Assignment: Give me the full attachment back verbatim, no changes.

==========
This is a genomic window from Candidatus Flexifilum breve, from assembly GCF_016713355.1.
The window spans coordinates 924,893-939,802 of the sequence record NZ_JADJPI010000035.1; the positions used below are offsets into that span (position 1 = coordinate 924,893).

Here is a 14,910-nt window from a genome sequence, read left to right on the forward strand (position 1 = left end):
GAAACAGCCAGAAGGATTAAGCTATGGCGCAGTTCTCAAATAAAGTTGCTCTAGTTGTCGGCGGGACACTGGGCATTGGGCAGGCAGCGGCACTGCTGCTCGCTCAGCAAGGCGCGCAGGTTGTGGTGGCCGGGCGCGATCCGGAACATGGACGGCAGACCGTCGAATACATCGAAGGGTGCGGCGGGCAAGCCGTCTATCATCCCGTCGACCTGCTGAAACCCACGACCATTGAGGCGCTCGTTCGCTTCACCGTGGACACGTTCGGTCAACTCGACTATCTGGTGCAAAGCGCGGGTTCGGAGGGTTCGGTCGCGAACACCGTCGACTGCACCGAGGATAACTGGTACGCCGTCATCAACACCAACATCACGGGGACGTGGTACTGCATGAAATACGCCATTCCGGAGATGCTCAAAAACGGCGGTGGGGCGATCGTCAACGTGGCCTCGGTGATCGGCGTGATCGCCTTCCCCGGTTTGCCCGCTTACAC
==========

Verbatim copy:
This is a genomic window from Candidatus Flexifilum breve, from assembly GCF_016713355.1.
The window spans coordinates 924,893-939,802 of the sequence record NZ_JADJPI010000035.1; the positions used below are offsets into that span (position 1 = coordinate 924,893).

Here is a 14,910-nt window from a genome sequence, read left to right on the forward strand (position 1 = left end):
GAAACAGCCAGAAGGATTAAGCTATGGCGCAGTTCTCAAATAAAGTTGCTCTAGTTGTCGGCGGGACACTGGGCATTGGGCAGGCAGCGGCACTGCTGCTCGCTCAGCAAGGCGCGCAGGTTGTGGTGGCCGGGCGCGATCCGGAACATGGACGGCAGACCGTCGAATACATCGAAGGGTGCGGCGGGCAAGCCGTCTATCATCCCGTCGACCTGCTGAAACCCACGACCATTGAGGCGCTCGTTCGCTTCACCGTGGACACGTTCGGTCAACTCGACTATCTGGTGCAAAGCGCGGGTTCGGAGGGTTCGGTCGCGAACACCGTCGACTGCACCGAGGATAACTGGTACGCCGTCATCAACACCAACATCACGGGGACGTGGTACTGCATGAAATACGCCATTCCGGAGATGCTCAAAAACGGCGGTGGGGCGATCGTCAACGTGGCCTCGGTGATCGGCGTGATCGCCTTCCCCGGTTTGCCCGCTTACAC